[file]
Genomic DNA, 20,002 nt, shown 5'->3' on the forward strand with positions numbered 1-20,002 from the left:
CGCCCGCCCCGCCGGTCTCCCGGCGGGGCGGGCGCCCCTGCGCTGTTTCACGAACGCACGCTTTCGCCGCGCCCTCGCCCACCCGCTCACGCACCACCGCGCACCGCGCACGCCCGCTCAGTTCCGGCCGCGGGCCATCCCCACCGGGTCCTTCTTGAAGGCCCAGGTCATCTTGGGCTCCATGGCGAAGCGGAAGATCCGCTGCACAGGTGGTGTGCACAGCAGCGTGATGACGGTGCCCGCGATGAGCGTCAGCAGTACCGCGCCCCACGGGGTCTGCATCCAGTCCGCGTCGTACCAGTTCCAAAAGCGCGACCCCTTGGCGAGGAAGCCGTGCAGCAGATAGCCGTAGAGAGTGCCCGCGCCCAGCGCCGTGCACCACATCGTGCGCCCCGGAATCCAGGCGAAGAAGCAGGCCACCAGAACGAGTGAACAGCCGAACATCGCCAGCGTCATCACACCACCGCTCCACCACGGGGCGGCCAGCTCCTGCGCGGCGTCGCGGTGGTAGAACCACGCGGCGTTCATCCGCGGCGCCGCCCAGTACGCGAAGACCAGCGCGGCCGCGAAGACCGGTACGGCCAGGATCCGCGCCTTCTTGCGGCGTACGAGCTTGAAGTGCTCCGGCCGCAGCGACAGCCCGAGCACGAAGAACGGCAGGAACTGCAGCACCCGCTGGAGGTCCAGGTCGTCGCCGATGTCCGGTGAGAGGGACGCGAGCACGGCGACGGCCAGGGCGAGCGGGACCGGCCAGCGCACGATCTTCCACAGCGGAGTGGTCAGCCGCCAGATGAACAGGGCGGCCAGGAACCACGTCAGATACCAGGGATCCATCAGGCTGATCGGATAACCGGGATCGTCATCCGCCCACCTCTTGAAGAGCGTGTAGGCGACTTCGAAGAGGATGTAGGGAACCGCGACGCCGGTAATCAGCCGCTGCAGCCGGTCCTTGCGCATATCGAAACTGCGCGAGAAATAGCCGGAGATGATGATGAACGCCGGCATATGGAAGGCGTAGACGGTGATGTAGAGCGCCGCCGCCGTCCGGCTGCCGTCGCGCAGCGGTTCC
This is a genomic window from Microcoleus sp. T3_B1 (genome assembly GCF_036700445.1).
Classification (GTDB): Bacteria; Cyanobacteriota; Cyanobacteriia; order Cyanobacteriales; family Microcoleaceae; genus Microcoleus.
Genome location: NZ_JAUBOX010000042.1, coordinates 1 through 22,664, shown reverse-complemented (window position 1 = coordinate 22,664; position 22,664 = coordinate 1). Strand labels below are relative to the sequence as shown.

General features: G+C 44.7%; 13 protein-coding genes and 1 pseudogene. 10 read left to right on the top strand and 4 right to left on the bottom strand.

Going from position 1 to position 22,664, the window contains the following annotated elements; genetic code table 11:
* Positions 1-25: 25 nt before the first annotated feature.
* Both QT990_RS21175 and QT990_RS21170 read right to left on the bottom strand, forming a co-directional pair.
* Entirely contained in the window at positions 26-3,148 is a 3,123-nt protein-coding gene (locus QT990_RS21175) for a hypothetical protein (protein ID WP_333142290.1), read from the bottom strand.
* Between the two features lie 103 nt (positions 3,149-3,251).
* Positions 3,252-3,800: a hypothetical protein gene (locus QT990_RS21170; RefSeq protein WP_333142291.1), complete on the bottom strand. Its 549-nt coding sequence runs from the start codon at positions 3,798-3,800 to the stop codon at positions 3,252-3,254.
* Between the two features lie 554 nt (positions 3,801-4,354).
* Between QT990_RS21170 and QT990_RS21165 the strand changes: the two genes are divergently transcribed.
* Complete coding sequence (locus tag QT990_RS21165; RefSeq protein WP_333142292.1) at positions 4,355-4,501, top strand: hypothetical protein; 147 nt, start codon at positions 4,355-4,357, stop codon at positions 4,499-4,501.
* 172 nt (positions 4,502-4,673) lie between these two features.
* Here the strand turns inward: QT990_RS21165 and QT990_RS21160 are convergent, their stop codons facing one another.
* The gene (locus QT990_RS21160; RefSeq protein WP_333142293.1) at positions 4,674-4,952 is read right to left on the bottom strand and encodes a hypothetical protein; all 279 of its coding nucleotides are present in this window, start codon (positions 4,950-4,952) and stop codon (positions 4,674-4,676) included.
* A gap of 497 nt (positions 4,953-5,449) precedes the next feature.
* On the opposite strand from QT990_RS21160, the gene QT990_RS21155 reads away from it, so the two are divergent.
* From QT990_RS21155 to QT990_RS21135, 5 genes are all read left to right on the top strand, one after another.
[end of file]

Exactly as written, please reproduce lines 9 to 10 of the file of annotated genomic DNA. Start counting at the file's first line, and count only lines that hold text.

* Both QT990_RS21175 and QT990_RS21170 read right to left on the bottom strand, forming a co-directional pair.
* Entirely contained in the window at positions 26-3,148 is a 3,123-nt protein-coding gene (locus QT990_RS21175) for a hypothetical protein (protein ID WP_333142290.1), read from the bottom strand.